Steppenwolf Theatre Company

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Steppenwolf Theatre Company is a Tony Award-winning Chicago theatre company founded in 1974 by Gary Sinise, Terry Kinney, and Jeff Perry in the Unitarian church on Half Day Road in Deerfield.[1] It has since relocated to Chicago's Halsted Street, in the Lincoln Park neighborhood. Its name comes from the Hermann Hesse novel. Martha Lavey, long-time ensemble member, has been artistic director since 1995 and David Hawkanson has been executive director since 2003.

Current Season[edit]

2014 - 2015

Steppenwolf For Young Adults 2014 - 2015

Special Performances

  • The Midnight City

History[edit]

In 1980, the theater company moved into a 134-seat theater at the Jane Addams Hull House Center on Broadway Avenue in Chicago. Two years later, the company moved to a 211-seat facility at 2851 N. Halsted Street, which was their home until 1991, when they completed construction on and moved into their current theater complex at 1650 N. Halsted Street.

In its inaugural season, the company presented Paul Zindel's And Miss Reardon Drinks a Little, Grease, Tom Stoppard's Rosencrantz and Guildenstern Are Dead, and Tennessee Williams' The Glass Menagerie.

In 1982, Sam Shepard's True West, starring Sinise and John Malkovich, was the first of many Steppenwolf productions to travel to New York City. In 1994, the company made its Los Angeles debut with Steve Martin's first play, Picasso at the Lapin Agile and in 1996, after successful runs in Chicago and New York, Lyle Kessler's Orphans, directed by Gary Sinise, was the first Steppenwolf production to go international, debuting in London.

Ensemble[edit]

Steppenwolf is an ensemble theatre founded in 1974 by Gary Sinise, Terry Kinney, and Jeff Perry. It now includes 44 members, including actors Joan Allen, John Malkovich, Gary Cole, Kathryn Erbe, Tim Hopper, Laurie Metcalf, John Mahoney and William Petersen. It also includes playwrights such as Bruce Norris and directors such as Frank Galati among its members.

Productions[edit]

Notable productions[2] include:

Critical reception[edit]

Through its New Plays Initiative, the company maintains ongoing relationships with writers of international prominence while continuing to support the work of aspiring and mid-career playwrights. In 1988, Steppenwolf presented the world premiere of The Grapes of Wrath, based on the John Steinbeck novel, which eventually went on to win the Tony Award for Best Play. In 2000 it presented the world premiere of Austin Pendleton's Orson's Shadow, which subsequently was staged off-Broadway and by regional theatres throughout the country.

In December 2007, Steppenwolf opened a new play written and directed by ensemble members at the Imperial Theatre on Broadway. Tracy Letts' August: Osage County was hailed by the New York Times as "... flat out, no asterisks and without qualifications the most exciting new American play Broadway has seen in years."[5] Directed by ensemble member Anna D. Shapiro and featuring seven ensemble members, August: Osage County was number one in Time's Top Ten Theatre Performances of 2007.[6] After moving from the Imperial Theatre next door to The Music Box Theatre for an open-ended run, August: Osage County garnered five Tony Awards including Best Play of 2007, Best Director (Anna D. Shapiro), Best Leading Actress (Deanna Dunagan), Best Featured Actress (Rondi Reed), and Best Scenic Design (Todd Rosenthal). Letts' went on to win the 2008 Pulitzer Prize for Drama for his play. 'August' closed on Broadway on Sunday, June 28, 2009, after 648 performances and 18 previews. Concurrently, in November 2008 the play opened at the Royal National Theatre in London for a soaringly successful 10 week run with most of the original Broadway cast, ultimately winning that year's Olivier Award for Rosenthal's set design.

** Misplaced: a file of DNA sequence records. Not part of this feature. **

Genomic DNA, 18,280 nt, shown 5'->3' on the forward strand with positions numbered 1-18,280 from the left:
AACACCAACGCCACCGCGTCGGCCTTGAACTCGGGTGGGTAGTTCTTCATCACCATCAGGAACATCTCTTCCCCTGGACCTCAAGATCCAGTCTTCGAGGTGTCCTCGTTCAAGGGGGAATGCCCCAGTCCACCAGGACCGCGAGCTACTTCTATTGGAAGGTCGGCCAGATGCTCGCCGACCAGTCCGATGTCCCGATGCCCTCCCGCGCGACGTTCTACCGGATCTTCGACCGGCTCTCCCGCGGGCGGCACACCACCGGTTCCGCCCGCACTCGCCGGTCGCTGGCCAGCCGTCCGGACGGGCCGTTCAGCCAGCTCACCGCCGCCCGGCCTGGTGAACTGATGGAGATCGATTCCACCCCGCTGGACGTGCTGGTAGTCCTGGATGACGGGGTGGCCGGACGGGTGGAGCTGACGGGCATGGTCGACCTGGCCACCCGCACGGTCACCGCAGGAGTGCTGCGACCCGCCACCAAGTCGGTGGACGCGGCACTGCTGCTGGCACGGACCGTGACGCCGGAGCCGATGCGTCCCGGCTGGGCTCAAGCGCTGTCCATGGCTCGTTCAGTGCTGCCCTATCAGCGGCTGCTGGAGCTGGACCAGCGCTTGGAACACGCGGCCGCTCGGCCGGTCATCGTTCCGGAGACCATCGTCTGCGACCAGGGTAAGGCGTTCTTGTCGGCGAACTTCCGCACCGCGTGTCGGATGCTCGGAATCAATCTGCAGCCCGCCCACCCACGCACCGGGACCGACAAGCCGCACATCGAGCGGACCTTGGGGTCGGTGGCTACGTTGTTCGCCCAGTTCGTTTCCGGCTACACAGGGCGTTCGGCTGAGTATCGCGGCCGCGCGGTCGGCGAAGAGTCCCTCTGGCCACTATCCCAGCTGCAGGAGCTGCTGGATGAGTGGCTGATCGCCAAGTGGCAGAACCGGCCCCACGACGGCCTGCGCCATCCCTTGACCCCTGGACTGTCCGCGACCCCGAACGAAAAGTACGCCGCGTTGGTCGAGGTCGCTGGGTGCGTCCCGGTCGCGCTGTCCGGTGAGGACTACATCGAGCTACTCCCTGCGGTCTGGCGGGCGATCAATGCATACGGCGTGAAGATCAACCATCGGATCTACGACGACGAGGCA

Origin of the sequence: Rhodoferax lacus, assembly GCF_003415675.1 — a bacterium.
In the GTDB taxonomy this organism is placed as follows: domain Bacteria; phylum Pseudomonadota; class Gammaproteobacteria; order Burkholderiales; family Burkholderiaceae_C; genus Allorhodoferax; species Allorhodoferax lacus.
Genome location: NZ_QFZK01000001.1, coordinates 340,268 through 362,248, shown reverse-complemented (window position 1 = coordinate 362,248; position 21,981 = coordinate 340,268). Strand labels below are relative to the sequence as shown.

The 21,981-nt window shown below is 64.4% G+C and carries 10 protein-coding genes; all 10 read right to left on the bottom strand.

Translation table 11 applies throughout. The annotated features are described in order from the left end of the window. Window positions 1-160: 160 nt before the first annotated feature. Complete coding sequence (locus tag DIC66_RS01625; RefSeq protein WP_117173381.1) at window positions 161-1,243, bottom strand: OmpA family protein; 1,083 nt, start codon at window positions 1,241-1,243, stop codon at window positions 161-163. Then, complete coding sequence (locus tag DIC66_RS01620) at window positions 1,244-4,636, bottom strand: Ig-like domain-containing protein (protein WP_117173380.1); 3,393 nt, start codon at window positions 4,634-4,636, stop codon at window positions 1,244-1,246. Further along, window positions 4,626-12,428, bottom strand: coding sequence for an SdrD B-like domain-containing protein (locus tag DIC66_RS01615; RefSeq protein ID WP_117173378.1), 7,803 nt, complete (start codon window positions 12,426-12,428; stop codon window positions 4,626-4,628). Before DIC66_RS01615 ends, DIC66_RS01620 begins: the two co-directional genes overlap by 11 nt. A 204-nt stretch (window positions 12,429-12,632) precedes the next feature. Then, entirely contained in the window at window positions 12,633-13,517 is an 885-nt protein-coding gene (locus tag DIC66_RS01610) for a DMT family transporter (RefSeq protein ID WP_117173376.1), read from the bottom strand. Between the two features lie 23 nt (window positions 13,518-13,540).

Steppenwolf helped to launch the careers of a number of well-known American actors, including Gary Sinise, John Malkovich, Joan Allen, John Mahoney, Martha Plimpton, Glenne Headly, Gary Cole, Terry Kinney, Kathryn Erbe, and Laurie Metcalf.

In 2009 Steppenwolf was recognized by The Wall Street Journal as a Top Small Workplace in America. Additionally, in 2010 Steppenwolf's apprenticeship program was honored for the second consecutive year as one of the Top 10 Internships in America by leading career website Vault.com.

Among its many honors are the Tony Award for Regional Theatre Excellence (1985) and the National Medal of Arts (1998).

See also[edit]

References[edit]

  1. ^ Steppenwolf @ Twenty-Five. Steppenwolf Theater Company. p. 2. 
  2. ^ Martin Banham -The Cambridge Guide to Theatre 1995 -- Page 1035 Notable productions include True West, Balm in Gilead, And a Nightingale Sang, Orphans, Coyote Ugly, Burn This, and company member Frank Galati's adaptation of The Grapes of Wrath. ...
  3. ^ Best Plays 1983-1984 - Page 59 Otis L. Guernsey - 1989 "Coyote Ugly by Lynn Seifert (San Francisco: Berkeley Stage) — The slightly outrageous story of a hard bitten, depraved family living in the Arizona desert unfolds in the crackling, wild dialogue of this young wild dialogue of this young playwright who was runner- up in the Susan Smith Blackburn competition for women playwrights in 1984."
  4. ^ Current Biography Yearbook - Volume 49 1989 -- Page 355 "After reprising Biff for a taped CBS television version of Death of a Salesman, Malkovich returned to Chicago in March 1985 to direct Lynn Seifert's Coyote Ugly at the Steppenwolf Theatre. "
  5. ^ Charles Isherwood (5 December 2007). "Mama Doesn’t Feel Well, but Everyone Else Will Feel Much Worse". The New York Times. Retrieved 2008-05-30. 
  6. ^ Richard Zoglin; Tracy Letts (2007-12-09). "Top 10 Theater Productions". Time. Retrieved 2008-05-30. 

External links[edit]

Coordinates: 41°54′45″N 87°38′55″W / 41.91250°N 87.64861°W / 41.91250; -87.64861